Palestinian Solidarity Means Opposing Israeli Whitewashers, even when They Don’t Show up

Former Israeli Army official Eyal Dror. (Photo: video grab)

By Paul Salvatori  

I organized a demonstration against Eyal Dror at Toronto Metropolitan University (TMU). He didn’t show up and the event he was supposed to be speaking at, hosted by the Students Support Israel (SSI) chapter at TMU was canceled.

The demonstration was to protest what he was going to talk about—“humanitarian” work the Israel Defense Forces (IDF) are doing in Syria, though the state occupies it illegally. 

This was part of a larger attempt by the speaker to whitewash ongoing and ruthless Israeli crimes against the Palestinian people, misframing Israel as fundamentally “compassionate.”  But you can’t be that while you’re carrying out such crimes. 

You are first and foremost an oppressor.

What makes Dror’s scheduled talk particularly troublesome is that he served over 20 years in the IDF, during which time over 10,000 Palestinians were killed and at least 2000 of whom were children—overwhelmingly at the hands of the IDF.

Why was TMU, having an express anti-oppressive mandate, allowing Dror to speak on its campus, let alone accommodating SSI—a virtual proxy for the settler-colonial and militaristic force that is Israel—to have a space and operate on its campus? How does that align with the progressive values or nature of anti-oppression?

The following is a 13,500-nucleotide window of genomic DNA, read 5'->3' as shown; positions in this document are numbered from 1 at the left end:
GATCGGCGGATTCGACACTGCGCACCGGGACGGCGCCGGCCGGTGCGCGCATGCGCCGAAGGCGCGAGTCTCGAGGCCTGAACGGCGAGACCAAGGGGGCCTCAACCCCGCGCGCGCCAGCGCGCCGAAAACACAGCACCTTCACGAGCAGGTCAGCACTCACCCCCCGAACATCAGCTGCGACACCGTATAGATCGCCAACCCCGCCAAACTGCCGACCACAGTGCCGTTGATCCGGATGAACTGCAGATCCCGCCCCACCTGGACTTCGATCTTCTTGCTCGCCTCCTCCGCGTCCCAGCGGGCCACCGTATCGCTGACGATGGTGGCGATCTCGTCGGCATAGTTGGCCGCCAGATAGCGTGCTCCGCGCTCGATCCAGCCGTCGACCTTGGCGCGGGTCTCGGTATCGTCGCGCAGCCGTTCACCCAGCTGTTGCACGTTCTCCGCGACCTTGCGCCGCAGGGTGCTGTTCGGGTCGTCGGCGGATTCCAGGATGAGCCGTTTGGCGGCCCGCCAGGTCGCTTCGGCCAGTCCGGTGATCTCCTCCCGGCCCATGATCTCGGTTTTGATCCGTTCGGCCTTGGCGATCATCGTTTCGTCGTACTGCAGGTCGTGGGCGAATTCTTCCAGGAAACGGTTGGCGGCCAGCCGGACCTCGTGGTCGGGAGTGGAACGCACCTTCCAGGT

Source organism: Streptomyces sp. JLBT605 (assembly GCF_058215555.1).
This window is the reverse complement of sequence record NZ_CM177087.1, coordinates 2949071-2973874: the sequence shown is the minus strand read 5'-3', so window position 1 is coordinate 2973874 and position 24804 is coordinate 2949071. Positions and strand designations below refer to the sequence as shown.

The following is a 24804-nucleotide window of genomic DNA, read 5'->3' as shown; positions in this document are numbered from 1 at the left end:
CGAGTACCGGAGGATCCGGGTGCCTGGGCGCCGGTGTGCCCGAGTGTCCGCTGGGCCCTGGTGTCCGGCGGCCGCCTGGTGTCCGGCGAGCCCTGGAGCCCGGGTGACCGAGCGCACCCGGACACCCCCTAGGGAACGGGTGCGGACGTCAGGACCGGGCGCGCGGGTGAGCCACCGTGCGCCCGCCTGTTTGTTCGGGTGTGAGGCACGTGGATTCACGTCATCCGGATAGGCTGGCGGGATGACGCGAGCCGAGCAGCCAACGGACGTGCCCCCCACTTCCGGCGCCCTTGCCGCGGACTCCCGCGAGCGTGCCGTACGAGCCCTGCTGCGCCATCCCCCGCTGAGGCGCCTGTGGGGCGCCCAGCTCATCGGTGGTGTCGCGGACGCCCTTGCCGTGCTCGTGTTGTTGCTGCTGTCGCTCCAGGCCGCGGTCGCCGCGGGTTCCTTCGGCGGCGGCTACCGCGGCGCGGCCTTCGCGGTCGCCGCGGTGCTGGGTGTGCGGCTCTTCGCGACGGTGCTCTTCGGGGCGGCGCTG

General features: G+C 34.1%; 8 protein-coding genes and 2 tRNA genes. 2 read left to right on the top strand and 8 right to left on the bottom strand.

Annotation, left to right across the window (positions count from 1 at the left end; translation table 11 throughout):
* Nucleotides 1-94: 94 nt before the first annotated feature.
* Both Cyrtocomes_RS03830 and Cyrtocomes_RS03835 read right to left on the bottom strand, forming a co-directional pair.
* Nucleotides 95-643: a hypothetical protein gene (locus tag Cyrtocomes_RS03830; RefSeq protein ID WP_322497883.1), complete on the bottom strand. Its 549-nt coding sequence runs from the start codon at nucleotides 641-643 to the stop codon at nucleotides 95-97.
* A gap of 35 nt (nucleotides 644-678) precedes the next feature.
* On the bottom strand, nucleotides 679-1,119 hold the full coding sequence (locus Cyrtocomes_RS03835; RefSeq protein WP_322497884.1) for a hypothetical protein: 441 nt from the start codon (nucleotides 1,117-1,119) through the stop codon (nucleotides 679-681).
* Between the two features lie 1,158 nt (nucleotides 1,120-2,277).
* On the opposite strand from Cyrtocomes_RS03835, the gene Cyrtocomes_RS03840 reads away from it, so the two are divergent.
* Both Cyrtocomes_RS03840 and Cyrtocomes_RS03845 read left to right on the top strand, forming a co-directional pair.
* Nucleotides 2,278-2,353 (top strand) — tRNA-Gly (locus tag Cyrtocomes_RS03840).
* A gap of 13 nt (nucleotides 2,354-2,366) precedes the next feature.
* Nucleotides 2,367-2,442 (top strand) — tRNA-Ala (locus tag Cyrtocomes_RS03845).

I was told by staff at TMU that SSI canceled the event on the Friday before it was to take place (the following Monday). That’s more than enough time for the group to have announced publicly on its Facebook page, where it was advertising the event, that it was being canceled and why.

Campus security told me and other demonstrators that there were “security” concerns SSI had (later confirmed to me by a TMU ombudsman via email), informing their decision to cancel. But not much more than that. 

Whatever the full reasons for the cancellation, the fact that SSI did not announce that the event was called off says something. It means they have contempt for the public. They don’t care that anyone could’ve seen the event being advertised on Facebook, made plans to attend and took the time to actually do so. What is more important for SSI is that they simply get their way.

That may have been to ensure that other students passing by the demonstration (and there were many) did not learn about Dror’s presence and, by extension, Israeli whitewashing. This of course challenges Israel’s polished image—ever fading as the truth of Israel quickly spreads online (via alternative news outlets, responsible social media, etc.)—that it’s an “exemplary” democracy, while in reality engaged in the ethnic cleansing of Palestine. 

Perhaps, SSI thought that this wouldn’t happen if it canceled the event. After all, we were present as counter-demonstrators and without the event happening what would be demonstrating against? They were surely amiss if this was the group’s thinking.